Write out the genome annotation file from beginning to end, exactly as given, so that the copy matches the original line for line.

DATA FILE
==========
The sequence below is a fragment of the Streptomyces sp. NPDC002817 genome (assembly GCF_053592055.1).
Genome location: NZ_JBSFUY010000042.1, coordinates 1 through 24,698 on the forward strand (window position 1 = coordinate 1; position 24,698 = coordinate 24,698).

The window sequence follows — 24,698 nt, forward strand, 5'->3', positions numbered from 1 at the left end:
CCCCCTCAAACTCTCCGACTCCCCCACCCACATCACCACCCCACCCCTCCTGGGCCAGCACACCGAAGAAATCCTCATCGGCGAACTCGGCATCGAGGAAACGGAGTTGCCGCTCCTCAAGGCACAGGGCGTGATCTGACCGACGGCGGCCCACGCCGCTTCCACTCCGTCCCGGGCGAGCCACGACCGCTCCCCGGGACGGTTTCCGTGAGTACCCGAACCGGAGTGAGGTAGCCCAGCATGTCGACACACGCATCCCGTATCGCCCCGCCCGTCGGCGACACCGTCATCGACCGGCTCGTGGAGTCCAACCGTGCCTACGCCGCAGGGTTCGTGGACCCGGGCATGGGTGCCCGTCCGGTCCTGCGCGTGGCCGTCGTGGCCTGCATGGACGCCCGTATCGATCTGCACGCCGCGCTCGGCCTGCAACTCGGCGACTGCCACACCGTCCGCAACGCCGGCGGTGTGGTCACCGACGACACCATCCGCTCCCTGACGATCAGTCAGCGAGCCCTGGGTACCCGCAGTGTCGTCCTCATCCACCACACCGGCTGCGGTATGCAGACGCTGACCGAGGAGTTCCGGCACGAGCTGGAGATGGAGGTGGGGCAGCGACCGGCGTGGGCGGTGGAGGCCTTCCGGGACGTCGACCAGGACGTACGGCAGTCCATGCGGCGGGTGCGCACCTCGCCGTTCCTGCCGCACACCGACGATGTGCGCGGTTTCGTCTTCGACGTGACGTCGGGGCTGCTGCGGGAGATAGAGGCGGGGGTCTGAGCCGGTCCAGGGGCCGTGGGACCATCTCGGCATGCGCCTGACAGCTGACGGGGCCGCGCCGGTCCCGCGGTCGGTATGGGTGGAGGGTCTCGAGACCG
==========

The sequence below is a fragment of the Streptomyces sp. NPDC002817 genome (assembly GCF_053592055.1).
Genome location: NZ_JBSFUY010000042.1, coordinates 1 through 24,698 on the forward strand (window position 1 = coordinate 1; position 24,698 = coordinate 24,698).

The window sequence follows — 24,698 nt, forward strand, 5'->3', positions numbered from 1 at the left end:
CCCCCTCAAACTCTCCGACTCCCCCACCCACATCACCACCCCACCCCTCCTGGGCCAGCACACCGAAGAAATCCTCATCGGCGAACTCGGCATCGAGGAAACGGAGTTGCCGCTCCTCAAGGCACAGGGCGTGATCTGACCGACGGCGGCCCACGCCGCTTCCACTCCGTCCCGGGCGAGCCACGACCGCTCCCCGGGACGGTTTCCGTGAGTACCCGAACCGGAGTGAGGTAGCCCAGCATGTCGACACACGCATCCCGTATCGCCCCGCCCGTCGGCGACACCGTCATCGACCGGCTCGTGGAGTCCAACCGTGCCTACGCCGCAGGGTTCGTGGACCCGGGCATGGGTGCCCGTCCGGTCCTGCGCGTGGCCGTCGTGGCCTGCATGGACGCCCGTATCGATCTGCACGCCGCGCTCGGCCTGCAACTCGGCGACTGCCACACCGTCCGCAACGCCGGCGGTGTGGTCACCGACGACACCATCCGCTCCCTGACGATCAGTCAGCGAGCCCTGGGTACCCGCAGTGTCGTCCTCATCCACCACACCGGCTGCGGTATGCAGACGCTGACCGAGGAGTTCCGGCACGAGCTGGAGATGGAGGTGGGGCAGCGACCGGCGTGGGCGGTGGAGGCCTTCCGGGACGTCGACCAGGACGTACGGCAGTCCATGCGGCGGGTGCGCACCTCGCCGTTCCTGCCGCACACCGACGATGTGCGCGGTTTCGTCTTCGACGTGACGTCGGGGCTGCTGCGGGAGATAGAGGCGGGGGTCTGAGCCGGTCCAGGGGCCGTGGGACCATCTCGGCATGCGCCTGACAGCTGACGGGGCCGCGCCGGTCCCGCGGTCGGTATGGGTGGAGGGTCTCGAGACCG